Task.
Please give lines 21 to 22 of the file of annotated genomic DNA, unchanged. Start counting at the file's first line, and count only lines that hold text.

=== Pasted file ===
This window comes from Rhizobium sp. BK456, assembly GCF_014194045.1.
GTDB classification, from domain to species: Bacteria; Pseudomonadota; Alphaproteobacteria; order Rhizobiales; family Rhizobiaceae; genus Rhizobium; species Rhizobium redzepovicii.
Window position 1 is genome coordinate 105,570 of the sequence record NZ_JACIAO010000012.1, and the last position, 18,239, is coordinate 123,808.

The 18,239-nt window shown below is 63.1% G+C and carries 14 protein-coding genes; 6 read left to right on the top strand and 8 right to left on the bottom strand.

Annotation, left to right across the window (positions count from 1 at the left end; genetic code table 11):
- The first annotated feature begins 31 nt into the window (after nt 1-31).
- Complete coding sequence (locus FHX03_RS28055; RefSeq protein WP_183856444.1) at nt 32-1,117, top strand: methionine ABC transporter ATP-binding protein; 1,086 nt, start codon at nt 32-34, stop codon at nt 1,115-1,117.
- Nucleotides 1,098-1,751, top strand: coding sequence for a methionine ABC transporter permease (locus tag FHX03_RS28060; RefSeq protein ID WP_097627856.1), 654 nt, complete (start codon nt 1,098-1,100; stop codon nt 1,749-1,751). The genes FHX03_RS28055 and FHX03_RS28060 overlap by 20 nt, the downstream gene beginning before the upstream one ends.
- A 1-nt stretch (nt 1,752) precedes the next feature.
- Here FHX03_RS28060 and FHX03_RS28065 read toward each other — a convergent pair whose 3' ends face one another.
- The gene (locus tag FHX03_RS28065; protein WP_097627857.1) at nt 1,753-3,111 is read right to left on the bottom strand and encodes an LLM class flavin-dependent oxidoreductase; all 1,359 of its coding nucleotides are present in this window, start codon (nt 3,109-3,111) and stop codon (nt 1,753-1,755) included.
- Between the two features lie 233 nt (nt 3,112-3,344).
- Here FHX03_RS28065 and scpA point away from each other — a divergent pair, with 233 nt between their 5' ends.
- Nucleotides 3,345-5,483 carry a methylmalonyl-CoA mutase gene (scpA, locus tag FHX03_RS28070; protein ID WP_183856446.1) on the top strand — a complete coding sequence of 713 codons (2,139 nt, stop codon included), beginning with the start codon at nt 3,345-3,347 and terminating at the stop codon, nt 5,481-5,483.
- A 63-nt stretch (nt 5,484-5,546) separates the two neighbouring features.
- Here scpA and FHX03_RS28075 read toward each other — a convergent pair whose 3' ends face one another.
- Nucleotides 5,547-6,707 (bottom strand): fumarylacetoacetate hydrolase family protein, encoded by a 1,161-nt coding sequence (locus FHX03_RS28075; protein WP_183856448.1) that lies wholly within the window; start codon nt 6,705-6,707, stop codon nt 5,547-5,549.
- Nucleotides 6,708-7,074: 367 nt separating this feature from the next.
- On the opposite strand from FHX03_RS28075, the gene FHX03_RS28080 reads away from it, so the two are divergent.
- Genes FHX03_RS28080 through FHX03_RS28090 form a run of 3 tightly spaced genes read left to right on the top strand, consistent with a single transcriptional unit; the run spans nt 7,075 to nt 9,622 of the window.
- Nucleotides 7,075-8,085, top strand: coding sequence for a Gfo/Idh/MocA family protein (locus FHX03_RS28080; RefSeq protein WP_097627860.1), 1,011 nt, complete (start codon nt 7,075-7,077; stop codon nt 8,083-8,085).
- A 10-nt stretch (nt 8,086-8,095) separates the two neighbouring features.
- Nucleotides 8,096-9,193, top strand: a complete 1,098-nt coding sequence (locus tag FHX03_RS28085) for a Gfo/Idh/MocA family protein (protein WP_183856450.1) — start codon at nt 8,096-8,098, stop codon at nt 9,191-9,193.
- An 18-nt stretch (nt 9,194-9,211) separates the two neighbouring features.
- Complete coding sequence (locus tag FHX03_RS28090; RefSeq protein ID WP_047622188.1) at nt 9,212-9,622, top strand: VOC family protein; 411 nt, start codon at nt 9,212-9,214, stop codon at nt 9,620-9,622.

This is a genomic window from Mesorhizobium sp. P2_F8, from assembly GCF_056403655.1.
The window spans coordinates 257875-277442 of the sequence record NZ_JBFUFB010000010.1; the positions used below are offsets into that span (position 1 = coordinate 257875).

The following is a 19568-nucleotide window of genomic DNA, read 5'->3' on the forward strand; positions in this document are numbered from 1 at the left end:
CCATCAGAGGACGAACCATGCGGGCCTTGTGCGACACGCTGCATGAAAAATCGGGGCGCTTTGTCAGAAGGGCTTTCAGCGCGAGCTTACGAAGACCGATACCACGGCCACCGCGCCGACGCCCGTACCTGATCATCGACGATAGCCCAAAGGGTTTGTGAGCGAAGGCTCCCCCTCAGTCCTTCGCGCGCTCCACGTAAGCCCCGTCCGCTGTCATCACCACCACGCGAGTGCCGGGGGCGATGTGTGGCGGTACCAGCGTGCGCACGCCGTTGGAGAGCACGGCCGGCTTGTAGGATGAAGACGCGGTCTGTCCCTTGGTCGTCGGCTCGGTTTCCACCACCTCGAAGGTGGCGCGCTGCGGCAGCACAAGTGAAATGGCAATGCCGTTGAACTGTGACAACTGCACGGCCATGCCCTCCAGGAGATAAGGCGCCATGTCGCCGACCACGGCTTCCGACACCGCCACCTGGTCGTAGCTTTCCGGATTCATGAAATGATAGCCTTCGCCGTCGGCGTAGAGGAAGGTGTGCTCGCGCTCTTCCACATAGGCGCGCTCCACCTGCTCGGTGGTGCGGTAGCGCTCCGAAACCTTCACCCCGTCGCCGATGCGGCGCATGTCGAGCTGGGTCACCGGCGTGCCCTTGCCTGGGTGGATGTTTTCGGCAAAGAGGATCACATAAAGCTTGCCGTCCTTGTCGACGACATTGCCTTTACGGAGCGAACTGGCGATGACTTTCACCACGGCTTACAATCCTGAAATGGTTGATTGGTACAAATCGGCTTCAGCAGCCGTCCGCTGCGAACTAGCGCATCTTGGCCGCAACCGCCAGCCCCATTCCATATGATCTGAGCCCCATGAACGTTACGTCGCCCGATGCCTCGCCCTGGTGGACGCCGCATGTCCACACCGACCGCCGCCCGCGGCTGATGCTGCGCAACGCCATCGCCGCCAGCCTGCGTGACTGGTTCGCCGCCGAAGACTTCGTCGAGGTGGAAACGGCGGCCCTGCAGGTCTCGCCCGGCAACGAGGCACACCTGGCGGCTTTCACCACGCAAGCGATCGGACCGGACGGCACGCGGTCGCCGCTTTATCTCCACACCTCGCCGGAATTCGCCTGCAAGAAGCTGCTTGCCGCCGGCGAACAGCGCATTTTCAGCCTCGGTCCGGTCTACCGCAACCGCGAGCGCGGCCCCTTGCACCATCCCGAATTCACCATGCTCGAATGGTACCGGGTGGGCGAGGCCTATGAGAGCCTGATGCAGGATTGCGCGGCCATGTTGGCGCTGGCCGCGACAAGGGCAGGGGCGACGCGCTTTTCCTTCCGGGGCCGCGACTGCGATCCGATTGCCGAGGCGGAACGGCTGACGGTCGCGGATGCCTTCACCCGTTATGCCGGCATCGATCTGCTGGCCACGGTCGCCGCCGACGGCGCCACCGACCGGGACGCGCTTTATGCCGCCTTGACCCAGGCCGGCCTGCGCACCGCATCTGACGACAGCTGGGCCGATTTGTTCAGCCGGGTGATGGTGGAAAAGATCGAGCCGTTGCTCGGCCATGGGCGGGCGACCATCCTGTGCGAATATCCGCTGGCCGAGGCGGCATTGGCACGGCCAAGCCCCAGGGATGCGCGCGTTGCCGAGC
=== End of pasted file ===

- Nucleotides 7,075-8,085, top strand: coding sequence for a Gfo/Idh/MocA family protein (locus FHX03_RS28080; RefSeq protein WP_097627860.1), 1,011 nt, complete (start codon nt 7,075-7,077; stop codon nt 8,083-8,085).
- A 10-nt stretch (nt 8,086-8,095) separates the two neighbouring features.